Another challenge: AstraZeneca slams TV upfront

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Dire warnings that it won't knuckle under to TV upfront price hikes are coming from drug giant AstraZeneca, which spent more than $100 million on network TV advertising last year. But while it and pharmaceutical titan Pfizer are asking their agencies to "consider other options" beyond network TV, the prospect may not ruffle TV networks following a rip-roaring kids upfront and last week's collapse of the industry's Network Upfront Discussion Group formed to upend the upfront (see story, P. 2).

"There's a continuing escalation of the upfront buys," said Bob Girondi, senior director-agency network relations and media planning at AstraZeneca, who in a memo to its media agency, Publicis Groupe's Zenith, asked the shop to review the increasing cost of media buys. "There are so many people out there who are willing to buy that nobody is challenging the system. Well, let's challenge the system."

AstraZeneca spent $257 million last year in total measured media according to TNS Media Intelligence/CMR, and has committed at least $50 million in total media this year to Crestor, its cholesterol-fighting drug. Pharmaceutical companies are one of the few industries that have increased ad spending during the recession

Pfizer, the biggest category spender with a $1 billion budget, has already directed its media agency, Aegis' Carat, to consider shifting more dollars elsewhere (AA, April 26). Other advertisers have said they could move anywhere from 5% to 10% of their network TV dollars to cable.

But yet another top 10 pharmaceutical spender, while frustrated with the upfront, seems to be taking a more measured approach. "Yes, we have contacted our agency and we have asked them to reallocate some of our budget elsewhere, including print and the Internet," said the marketing chief of the company, who asked not to be identified, but whose brands includes some of the country's most well-known prescription and over-the-counter medications. "It's not a lot. ... We're just looking for the best use of our budget. I don't think I'm the only one who would say that while prime-time TV is still important, it's not the end-all."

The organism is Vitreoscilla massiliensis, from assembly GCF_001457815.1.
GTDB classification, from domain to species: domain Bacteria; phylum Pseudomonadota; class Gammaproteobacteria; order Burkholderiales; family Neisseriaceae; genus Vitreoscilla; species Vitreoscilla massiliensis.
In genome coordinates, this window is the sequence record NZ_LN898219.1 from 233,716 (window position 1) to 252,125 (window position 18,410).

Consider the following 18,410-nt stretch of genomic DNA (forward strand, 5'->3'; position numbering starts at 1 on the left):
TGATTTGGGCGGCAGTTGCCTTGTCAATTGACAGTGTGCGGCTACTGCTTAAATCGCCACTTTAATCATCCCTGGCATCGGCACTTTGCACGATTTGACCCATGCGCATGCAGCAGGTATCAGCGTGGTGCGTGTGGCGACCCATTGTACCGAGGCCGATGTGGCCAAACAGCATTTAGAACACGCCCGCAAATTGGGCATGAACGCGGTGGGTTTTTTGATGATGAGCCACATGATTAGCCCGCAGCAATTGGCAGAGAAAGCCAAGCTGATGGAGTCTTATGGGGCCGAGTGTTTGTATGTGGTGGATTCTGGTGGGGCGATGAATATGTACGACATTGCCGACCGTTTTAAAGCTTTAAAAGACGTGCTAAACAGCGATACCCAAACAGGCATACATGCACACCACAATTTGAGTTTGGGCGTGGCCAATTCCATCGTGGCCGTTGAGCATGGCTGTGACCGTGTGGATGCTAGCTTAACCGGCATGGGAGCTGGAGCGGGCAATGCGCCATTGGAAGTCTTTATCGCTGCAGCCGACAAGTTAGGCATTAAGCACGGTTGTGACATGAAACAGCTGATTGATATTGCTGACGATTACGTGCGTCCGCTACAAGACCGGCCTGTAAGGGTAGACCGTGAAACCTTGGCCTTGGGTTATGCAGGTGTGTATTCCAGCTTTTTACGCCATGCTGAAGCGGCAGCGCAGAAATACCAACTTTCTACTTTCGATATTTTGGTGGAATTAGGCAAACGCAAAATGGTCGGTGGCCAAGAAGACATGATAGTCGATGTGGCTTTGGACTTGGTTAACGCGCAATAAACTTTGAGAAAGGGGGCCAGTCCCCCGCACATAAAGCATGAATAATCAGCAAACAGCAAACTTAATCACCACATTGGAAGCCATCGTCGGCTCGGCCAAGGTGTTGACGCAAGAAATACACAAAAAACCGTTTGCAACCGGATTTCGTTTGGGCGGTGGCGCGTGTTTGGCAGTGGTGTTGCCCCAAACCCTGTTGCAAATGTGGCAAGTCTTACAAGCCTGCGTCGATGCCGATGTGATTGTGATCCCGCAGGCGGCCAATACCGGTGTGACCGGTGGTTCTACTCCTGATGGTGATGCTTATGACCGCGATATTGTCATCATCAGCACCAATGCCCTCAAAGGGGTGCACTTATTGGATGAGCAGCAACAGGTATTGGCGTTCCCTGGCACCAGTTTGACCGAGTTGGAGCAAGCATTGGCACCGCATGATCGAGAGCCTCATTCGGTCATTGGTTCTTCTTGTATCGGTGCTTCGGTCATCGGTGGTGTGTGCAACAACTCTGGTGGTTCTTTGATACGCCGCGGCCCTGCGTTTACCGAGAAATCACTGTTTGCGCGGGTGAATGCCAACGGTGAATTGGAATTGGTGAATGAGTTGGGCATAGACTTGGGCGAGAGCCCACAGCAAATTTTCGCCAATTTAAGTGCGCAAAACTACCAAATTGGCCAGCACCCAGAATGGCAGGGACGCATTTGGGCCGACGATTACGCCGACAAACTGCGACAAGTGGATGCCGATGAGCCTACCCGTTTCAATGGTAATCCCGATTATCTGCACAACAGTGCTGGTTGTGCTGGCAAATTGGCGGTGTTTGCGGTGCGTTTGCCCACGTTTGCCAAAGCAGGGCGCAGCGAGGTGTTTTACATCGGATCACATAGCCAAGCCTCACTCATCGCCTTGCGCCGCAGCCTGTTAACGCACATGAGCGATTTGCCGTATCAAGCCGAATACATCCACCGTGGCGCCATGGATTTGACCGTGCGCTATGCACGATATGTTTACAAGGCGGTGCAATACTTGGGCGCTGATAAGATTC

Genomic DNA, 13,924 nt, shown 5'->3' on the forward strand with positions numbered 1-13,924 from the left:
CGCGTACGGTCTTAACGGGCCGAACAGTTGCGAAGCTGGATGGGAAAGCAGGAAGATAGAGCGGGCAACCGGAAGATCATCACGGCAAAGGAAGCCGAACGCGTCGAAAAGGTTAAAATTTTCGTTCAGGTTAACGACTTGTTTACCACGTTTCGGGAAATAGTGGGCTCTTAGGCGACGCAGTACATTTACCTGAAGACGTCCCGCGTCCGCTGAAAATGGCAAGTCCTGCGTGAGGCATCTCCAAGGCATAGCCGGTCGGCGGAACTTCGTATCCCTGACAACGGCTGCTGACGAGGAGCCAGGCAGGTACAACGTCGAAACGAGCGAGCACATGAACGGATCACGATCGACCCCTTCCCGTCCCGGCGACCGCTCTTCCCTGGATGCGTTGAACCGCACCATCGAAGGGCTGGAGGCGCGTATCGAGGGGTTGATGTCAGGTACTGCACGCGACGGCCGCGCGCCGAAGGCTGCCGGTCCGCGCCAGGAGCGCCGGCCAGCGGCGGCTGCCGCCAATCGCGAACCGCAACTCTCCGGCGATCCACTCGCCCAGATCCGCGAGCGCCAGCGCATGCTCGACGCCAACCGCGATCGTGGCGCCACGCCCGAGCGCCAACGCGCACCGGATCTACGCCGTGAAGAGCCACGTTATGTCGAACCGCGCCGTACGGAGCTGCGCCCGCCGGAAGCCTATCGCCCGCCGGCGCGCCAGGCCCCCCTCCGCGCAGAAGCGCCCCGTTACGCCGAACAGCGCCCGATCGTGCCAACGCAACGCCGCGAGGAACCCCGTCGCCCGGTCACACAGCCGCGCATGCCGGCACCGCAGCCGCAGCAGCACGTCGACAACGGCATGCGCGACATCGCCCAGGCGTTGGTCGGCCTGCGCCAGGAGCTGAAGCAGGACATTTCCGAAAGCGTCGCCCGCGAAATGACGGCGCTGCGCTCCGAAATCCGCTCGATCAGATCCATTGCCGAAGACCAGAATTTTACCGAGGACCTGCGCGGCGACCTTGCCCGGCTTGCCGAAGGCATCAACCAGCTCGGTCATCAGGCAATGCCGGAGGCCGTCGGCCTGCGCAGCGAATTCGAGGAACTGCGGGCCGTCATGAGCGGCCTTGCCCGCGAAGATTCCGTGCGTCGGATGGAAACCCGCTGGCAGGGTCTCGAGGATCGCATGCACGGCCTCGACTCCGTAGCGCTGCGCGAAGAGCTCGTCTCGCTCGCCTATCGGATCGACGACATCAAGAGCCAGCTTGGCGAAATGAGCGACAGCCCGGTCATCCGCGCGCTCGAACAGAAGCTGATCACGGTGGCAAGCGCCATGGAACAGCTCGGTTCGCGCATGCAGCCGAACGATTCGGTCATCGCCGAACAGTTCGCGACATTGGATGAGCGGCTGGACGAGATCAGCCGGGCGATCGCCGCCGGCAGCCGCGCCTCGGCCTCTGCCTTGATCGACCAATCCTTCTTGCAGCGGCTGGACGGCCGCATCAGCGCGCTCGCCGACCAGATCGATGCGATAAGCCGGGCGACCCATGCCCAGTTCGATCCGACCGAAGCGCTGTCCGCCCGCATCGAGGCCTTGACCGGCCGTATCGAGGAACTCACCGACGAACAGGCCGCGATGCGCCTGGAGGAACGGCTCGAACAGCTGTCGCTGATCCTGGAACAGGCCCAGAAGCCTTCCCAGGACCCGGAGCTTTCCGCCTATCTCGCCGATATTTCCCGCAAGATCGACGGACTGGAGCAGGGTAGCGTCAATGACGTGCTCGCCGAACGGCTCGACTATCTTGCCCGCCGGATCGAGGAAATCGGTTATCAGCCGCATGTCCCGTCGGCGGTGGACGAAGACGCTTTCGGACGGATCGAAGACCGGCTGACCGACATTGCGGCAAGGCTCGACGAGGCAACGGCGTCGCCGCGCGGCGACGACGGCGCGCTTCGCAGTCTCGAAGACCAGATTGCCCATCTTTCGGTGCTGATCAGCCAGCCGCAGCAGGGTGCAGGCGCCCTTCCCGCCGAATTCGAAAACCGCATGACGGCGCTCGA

year of the alternative

The issue is a testy one, to be sure. "Clients are not going to take it anymore," said Mark Stewart, exec VP-chief strategy officer, Interpublic Group of Cos.' Universal McCann. "They are talking up a game and backing it up, versus last year when they paid these unjust prices. Their budget allocations will be more in line with where audiences really are, in broadband, online and cable. This will be the year of the alternative."

The sentiment was echoed by Bob Liodice, president of the Association of National Advertisers. "If what is happening in pharma is an indication of where the industry is moving, we've reached the tipping point." But Mr. Liodice was also an organizer of NUDG, which, he said after the group's breakup, "failed to reach a consensus that while [the upfront] is not a perfect process, the current process is generally acceptable."

Even AstraZeneca's Mr. Girondi wasn't ready to say whether the marketer will move some of its network TV money elsewhere. "There's a battle between the need to be there vs. the need to be more efficient."

contributing: claire atkinson, richard linnett

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